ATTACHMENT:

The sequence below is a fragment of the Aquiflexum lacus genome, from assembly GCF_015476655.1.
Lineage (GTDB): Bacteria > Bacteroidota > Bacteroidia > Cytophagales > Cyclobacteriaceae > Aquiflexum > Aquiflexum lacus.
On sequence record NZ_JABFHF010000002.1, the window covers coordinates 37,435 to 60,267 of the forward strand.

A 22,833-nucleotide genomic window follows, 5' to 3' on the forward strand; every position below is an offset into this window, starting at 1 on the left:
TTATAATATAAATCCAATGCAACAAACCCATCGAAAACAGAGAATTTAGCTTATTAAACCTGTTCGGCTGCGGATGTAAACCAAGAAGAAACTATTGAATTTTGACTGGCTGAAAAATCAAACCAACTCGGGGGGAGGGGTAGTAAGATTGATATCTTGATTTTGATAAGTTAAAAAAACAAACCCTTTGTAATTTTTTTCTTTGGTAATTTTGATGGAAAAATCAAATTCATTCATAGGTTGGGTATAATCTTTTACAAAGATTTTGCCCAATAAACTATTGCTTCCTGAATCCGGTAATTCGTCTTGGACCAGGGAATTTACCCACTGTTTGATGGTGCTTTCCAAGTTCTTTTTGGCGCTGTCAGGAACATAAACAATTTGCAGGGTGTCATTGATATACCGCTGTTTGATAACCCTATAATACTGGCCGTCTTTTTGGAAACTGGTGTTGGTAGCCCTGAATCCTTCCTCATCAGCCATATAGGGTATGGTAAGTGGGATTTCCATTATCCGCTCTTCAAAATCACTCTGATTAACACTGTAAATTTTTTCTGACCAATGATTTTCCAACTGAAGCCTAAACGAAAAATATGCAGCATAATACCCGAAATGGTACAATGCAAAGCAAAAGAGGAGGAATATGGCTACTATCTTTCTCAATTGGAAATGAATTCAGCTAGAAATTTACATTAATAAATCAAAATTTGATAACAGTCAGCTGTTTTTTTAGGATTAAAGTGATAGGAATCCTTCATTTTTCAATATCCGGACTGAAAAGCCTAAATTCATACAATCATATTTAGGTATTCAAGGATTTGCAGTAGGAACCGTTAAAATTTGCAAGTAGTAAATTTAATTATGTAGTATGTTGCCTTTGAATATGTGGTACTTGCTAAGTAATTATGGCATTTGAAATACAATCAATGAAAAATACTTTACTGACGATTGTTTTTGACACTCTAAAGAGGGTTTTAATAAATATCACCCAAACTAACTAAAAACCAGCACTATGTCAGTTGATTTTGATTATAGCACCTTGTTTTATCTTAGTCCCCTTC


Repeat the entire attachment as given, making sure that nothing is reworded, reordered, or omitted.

The sequence below is a fragment of the Aquiflexum lacus genome, from assembly GCF_015476655.1.
Lineage (GTDB): Bacteria > Bacteroidota > Bacteroidia > Cytophagales > Cyclobacteriaceae > Aquiflexum > Aquiflexum lacus.
On sequence record NZ_JABFHF010000002.1, the window covers coordinates 37,435 to 60,267 of the forward strand.

A 22,833-nucleotide genomic window follows, 5' to 3' on the forward strand; every position below is an offset into this window, starting at 1 on the left:
TTATAATATAAATCCAATGCAACAAACCCATCGAAAACAGAGAATTTAGCTTATTAAACCTGTTCGGCTGCGGATGTAAACCAAGAAGAAACTATTGAATTTTGACTGGCTGAAAAATCAAACCAACTCGGGGGGAGGGGTAGTAAGATTGATATCTTGATTTTGATAAGTTAAAAAAACAAACCCTTTGTAATTTTTTTCTTTGGTAATTTTGATGGAAAAATCAAATTCATTCATAGGTTGGGTATAATCTTTTACAAAGATTTTGCCCAATAAACTATTGCTTCCTGAATCCGGTAATTCGTCTTGGACCAGGGAATTTACCCACTGTTTGATGGTGCTTTCCAAGTTCTTTTTGGCGCTGTCAGGAACATAAACAATTTGCAGGGTGTCATTGATATACCGCTGTTTGATAACCCTATAATACTGGCCGTCTTTTTGGAAACTGGTGTTGGTAGCCCTGAATCCTTCCTCATCAGCCATATAGGGTATGGTAAGTGGGATTTCCATTATCCGCTCTTCAAAATCACTCTGATTAACACTGTAAATTTTTTCTGACCAATGATTTTCCAACTGAAGCCTAAACGAAAAATATGCAGCATAATACCCGAAATGGTACAATGCAAAGCAAAAGAGGAGGAATATGGCTACTATCTTTCTCAATTGGAAATGAATTCAGCTAGAAATTTACATTAATAAATCAAAATTTGATAACAGTCAGCTGTTTTTTTAGGATTAAAGTGATAGGAATCCTTCATTTTTCAATATCCGGACTGAAAAGCCTAAATTCATACAATCATATTTAGGTATTCAAGGATTTGCAGTAGGAACCGTTAAAATTTGCAAGTAGTAAATTTAATTATGTAGTATGTTGCCTTTGAATATGTGGTACTTGCTAAGTAATTATGGCATTTGAAATACAATCAATGAAAAATACTTTACTGACGATTGTTTTTGACACTCTAAAGAGGGTTTTAATAAATATCACCCAAACTAACTAAAAACCAGCACTATGTCAGTTGATTTTGATTATAGCACCTTGTTTTATCTTAGTCCCCTTC